COVID-19 pandemic makes clear it’s time to rewrite some basic rules

COVID-19 pandemic makes clear it’s time to rewrite some basic rules

As we all confront the ripple effects of the an unprecedented pandemic throughout North Carolina, we should pause to acknowledge the fundamental lesson that our fates are intertwined. And we should not let this moment pass without demanding that public leaders put people and communities first as they craft solutions to our public health and economic realities.

This week, Congress took a step in that direction when it passed legislation that includes direct payments to people to who are losing work hours or losing their jobs. This move represents a long overdue recognition of the critical role cash income plays in meeting basic needs and the close link between the financial stability of individual households and the health of the economy for all of us. The bipartisan support for this idea is a sign that we can shift our thinking about how we make policies, who we listen to in that process, and how our assumptions have failed to acknowledge the centrality of human dignity.

This is, in short, the moment to rewrite the rules. This is the moment to build on this first step by Congress, harness this public moment in which millions of Americans are experiencing firsthand how frayed our public response systems are — from unemployment to hospital capacity — to demand solutions that don’t just respond compassionately and effectively in the present crisis, but that will also support people’s wellbeing in more durable ways beyond this moment.

The ongoing harms of the COVID-19 pandemic on people and communities should serve as a mirror for us all to confront the blemishes of our society. One in four working people in North Carolina are paid poverty level wages. Their hard work is no protection against a pandemic and their work delivers no promise of security or wellbeing.

Can they afford to stay home to take care of a sick child and risk the loss of a job? Must their family get by in subpar housing that makes them sick so that they can put food on the table? Can they make a visit to the doctor that doesn’t swamp childcare costs that month?

The novel coronavirus may open the eyes of more people to the reality of what happens when our policy choices fail to imagine something better for our society, our neighbors, and all of us. This is a reality that many in our communities have lived with for decades.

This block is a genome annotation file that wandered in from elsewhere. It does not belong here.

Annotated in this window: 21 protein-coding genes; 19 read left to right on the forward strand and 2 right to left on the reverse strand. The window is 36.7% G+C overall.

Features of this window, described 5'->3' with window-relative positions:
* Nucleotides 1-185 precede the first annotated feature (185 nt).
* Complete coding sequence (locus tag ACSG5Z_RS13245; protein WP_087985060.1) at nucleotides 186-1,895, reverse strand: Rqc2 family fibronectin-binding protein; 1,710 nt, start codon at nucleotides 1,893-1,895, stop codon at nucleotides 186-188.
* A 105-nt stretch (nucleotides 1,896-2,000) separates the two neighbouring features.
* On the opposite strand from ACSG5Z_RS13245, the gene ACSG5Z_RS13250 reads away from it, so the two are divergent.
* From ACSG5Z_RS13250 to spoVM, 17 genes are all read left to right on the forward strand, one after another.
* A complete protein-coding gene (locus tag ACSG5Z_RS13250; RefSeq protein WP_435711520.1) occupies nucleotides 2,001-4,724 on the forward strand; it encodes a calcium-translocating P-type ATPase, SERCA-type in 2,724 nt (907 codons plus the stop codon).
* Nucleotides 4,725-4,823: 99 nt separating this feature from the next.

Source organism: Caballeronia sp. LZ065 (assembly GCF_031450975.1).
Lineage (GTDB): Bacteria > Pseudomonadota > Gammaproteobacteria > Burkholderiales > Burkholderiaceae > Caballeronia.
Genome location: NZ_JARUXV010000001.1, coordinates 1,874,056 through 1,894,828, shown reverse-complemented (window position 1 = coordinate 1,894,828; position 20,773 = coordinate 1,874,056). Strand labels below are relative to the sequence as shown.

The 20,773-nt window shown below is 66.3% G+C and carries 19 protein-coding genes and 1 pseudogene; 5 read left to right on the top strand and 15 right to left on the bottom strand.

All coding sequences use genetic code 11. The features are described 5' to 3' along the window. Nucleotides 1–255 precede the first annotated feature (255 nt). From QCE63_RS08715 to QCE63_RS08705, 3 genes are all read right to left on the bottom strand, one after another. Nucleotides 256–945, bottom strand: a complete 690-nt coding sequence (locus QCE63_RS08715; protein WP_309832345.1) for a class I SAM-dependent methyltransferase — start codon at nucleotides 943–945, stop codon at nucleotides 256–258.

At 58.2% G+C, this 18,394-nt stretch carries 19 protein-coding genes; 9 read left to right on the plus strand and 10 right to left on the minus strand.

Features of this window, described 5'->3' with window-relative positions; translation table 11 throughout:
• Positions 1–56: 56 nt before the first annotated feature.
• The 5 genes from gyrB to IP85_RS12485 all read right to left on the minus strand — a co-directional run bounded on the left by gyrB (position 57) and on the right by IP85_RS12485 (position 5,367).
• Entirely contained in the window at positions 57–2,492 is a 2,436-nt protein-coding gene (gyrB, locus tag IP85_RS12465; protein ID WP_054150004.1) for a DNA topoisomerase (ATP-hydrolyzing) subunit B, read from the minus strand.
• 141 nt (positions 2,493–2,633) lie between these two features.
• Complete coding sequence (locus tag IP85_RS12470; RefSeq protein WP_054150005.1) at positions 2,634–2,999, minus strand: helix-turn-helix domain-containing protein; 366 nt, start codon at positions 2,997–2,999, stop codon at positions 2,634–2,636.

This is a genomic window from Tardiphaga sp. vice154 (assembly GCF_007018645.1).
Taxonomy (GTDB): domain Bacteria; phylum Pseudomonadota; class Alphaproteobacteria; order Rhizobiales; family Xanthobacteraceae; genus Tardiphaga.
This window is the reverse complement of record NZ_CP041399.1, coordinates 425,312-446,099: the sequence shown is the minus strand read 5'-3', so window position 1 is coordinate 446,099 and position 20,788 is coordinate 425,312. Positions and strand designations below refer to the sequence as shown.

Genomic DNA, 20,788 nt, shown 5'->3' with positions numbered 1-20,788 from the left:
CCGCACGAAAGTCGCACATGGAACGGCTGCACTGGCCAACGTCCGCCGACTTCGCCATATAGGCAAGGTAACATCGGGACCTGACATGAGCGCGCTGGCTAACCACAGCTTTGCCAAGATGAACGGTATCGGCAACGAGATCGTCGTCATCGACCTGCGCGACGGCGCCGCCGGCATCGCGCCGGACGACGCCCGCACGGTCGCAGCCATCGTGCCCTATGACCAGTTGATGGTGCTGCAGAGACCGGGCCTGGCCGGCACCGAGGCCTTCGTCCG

It is also a reality that our policy choices have enabled.

Our policies have created systems that don’t support the things we all value: well-being, safe communities, and access to good health care and a sound, basic education for every child. Choices that have been the norm for too long — such as tax cuts for high income people and corporations that force cuts to schools, clean water, and health care — have only served to block Black, brown and poor white people from opportunity.

We can imagine a different way forward in which we make decisions based on two new and fundamental principles.

First is to recognize that we can change the rules of the past; policymakers that cling to the status quo or try and tell us what is not possible or what we can’t afford are not following this principle.

Second is that decisions, first and foremost, must value human dignity and put the greatest priority on the well-being of people, not corporations.

Now is the time to focus our efforts on what we CAN do, not what we’ve done in the past or what we’re afraid to try. We can put policies in place that make sure that people can put food on the table AND a roof over their head AND feel safe and healthy in their community. We can bolster the incomes of working people AND provide the income supports to those who can’t work. We can stop the accumulation of wealth and income at the top AND put our democracy back in the hands of the people.

COVID-19 shows, more than ever, the need for policies that focus on people first:

  • The need to drive dollars directly into the pockets of people, particularly those working in low-wage, hourly and contingent work.
  • The need to provide access to health care and income supports to every person, regardless of what country they were born in.
  • The need to reject the notion that we must be guided by the will of a billionaire class and corporate elites and instead focus on the small farmers, the retail and restaurant owners, and the businesses that employ and serve their neighbors.

This moment should be clarifying, not paralyzing. The need to act on a new set of principles is now. If all of us come together — elected leaders and average North Carolinians —to act boldly, we can put in place the rules for a society that truly acknowledges every person matters and in which we all thrive together.

Alexandra Sirota is the Director of the N.C. Budget & Tax Center.